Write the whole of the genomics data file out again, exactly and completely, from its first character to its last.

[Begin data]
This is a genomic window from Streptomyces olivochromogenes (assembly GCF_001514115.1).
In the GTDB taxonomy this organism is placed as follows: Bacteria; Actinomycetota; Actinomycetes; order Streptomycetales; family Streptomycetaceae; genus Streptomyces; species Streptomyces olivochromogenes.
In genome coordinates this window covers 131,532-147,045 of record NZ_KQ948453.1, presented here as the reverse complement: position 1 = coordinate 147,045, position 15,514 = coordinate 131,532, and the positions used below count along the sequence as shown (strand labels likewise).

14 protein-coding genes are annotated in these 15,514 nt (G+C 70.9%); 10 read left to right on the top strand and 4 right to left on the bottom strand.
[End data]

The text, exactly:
This is a genomic window from Streptomyces olivochromogenes (assembly GCF_001514115.1).
In the GTDB taxonomy this organism is placed as follows: Bacteria; Actinomycetota; Actinomycetes; order Streptomycetales; family Streptomycetaceae; genus Streptomyces; species Streptomyces olivochromogenes.
In genome coordinates this window covers 131,532-147,045 of record NZ_KQ948453.1, presented here as the reverse complement: position 1 = coordinate 147,045, position 15,514 = coordinate 131,532, and the positions used below count along the sequence as shown (strand labels likewise).

14 protein-coding genes are annotated in these 15,514 nt (G+C 70.9%); 10 read left to right on the top strand and 4 right to left on the bottom strand.